By Adam Lovinus
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By Gabriel San Roman
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By Daniel Kohn
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By Mike Seeley
If, for some reason, you've been on the lookout for a lonely sounding record by a musician from Idaho, you can call off the hunt. Youth Lagoon's The Year of Hibernation captures desolation in its purest sonic form. Everything about the 2011 debut record from Boise resident Trevor Powers—his fragile, far-off vocals; the careful, melodic pitter-patter of washed-out synths; the unfinished, hollow-sounding production—screams, "All I want is a friend or two. Please." Turns out, that image is a blurry reflection of reality.
"When I was writing [Hibernation], it wasn't like I was alone the whole time. I was still doing the same the things I always do, hanging out with the same people. But [I had] that sense of mental isolation instead of physical isolation; sometimes my mind just doesn't turn off. It can kind of take me to weird places where I could be hanging out with someone, but I'm not," he says. "Even when I'm with people sometimes, I don't feel like I'm totally present. I don't know exactly what it is other than my mind moving faster or something. But I don't think I'm a lonely person."
Powers evidently has some very quixotic values when it comes to Youth Lagoon—a project whose creation came from "years of experimenting." The goal, he says, was to "try to just let the music come out the way it wants to, instead of having preformed notions on how the music should sound." As a one-man project in a world where indie pop/rock solo bedroom projects are all the rage, Powers is all about solo experimentation. "[You can] formulate music exactly how you want without anyone else there to try [and] stir the pot," he says.
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He did have some assistance on Hibernation from a friend who gave him feedback and helped with production and engineering. "I think sometimes having that tug of war with a producer figure—or someone else in the room—adds some tension [and] helps ideas become more pure," he says. Powers is deeply attached to idea of authenticity and wholly immersing yourself in your work. After Youth Lagoon gained steam online, he landed a record deal on the venerable indie Fat Possum Records; Powers then dropped out of college and quit his job to pursue his music career. Talk about putting all your eggs in one basket—or maybe, Powers is being idealistic.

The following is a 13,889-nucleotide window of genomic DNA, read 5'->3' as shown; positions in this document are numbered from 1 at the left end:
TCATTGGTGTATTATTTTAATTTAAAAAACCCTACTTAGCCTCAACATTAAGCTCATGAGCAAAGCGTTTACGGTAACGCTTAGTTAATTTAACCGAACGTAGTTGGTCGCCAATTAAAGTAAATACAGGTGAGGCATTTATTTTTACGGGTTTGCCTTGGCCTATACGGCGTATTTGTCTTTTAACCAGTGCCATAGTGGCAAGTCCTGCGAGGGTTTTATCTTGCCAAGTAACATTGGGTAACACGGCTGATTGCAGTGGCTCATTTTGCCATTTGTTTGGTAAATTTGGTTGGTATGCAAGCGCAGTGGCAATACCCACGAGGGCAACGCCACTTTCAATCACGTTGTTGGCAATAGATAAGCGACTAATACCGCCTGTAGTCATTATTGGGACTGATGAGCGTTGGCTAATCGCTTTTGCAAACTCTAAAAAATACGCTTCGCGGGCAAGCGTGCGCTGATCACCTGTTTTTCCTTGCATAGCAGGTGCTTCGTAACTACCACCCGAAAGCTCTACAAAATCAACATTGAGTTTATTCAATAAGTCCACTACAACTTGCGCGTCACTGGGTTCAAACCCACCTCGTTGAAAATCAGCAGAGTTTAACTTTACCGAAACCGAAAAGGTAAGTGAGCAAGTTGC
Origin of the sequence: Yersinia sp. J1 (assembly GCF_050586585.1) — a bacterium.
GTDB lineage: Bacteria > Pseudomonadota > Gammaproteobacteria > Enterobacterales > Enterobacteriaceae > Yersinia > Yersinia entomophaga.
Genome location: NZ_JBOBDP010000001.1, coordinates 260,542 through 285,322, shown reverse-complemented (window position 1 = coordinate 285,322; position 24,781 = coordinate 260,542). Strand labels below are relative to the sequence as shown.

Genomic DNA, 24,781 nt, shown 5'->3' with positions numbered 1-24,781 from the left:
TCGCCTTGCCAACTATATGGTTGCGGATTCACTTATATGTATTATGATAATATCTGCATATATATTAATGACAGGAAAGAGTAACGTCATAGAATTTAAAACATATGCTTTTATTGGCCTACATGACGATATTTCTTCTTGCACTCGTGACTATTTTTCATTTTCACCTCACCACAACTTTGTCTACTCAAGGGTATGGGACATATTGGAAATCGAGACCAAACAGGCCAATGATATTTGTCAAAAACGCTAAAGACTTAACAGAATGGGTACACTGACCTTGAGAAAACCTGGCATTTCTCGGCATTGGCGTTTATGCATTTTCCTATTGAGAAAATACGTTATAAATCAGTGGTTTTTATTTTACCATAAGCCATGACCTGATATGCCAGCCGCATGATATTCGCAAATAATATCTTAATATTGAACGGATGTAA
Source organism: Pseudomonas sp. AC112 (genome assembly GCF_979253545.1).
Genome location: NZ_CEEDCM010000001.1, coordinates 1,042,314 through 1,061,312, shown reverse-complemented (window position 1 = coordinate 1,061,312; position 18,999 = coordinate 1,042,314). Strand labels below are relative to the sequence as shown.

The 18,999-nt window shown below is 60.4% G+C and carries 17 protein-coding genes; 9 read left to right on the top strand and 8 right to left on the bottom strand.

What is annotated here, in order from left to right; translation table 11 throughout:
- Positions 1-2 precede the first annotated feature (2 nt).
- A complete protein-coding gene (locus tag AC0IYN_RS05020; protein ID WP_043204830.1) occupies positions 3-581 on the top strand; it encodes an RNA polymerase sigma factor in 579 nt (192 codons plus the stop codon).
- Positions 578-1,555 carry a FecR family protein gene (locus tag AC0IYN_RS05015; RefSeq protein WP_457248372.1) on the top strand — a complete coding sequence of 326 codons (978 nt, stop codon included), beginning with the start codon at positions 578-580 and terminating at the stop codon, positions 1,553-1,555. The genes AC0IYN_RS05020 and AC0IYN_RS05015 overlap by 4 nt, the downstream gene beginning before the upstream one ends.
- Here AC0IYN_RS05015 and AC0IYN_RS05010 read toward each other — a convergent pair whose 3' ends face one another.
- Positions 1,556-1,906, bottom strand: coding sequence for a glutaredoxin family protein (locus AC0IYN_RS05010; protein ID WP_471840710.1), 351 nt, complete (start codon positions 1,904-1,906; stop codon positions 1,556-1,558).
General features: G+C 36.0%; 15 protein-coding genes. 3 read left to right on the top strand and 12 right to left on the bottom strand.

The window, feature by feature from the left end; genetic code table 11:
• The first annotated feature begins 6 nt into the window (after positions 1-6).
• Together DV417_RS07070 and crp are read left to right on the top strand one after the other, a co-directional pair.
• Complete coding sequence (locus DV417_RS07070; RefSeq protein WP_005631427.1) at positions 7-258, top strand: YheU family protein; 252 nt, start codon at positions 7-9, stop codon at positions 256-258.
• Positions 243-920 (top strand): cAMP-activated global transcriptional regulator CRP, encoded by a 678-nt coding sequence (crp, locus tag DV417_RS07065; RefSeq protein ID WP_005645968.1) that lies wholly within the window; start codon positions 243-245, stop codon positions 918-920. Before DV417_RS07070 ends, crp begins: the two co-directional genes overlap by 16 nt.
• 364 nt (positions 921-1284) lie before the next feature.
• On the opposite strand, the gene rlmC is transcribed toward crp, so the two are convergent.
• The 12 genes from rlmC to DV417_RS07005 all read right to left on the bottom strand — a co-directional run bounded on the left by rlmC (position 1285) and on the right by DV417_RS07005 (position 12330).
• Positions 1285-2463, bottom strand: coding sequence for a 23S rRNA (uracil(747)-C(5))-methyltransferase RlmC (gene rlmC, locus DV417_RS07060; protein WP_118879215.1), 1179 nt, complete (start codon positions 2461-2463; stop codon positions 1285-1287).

Many of the songs on Hibernation are about people and days long gone. Even though he's only in his early 20s, Power recalls being 9 and 17 in two separate songs, focusing on these lyrical anecdotes as though he's analyzing key moments in a life that's almost over. When he's not being so specific about the past, its reverberations seem to linger in his lyrics. "[It's] basically all you have to relate things to, but I never romanticize the past. I don't consider myself a nostalgic artist in any way," he says. "I probably think two or three more times about the future than I do about the past. I probably think too much about the future."
This article appeared in print as "Searching for Soul: Youth Lagoon dive into solitude, idealism and nostalgia."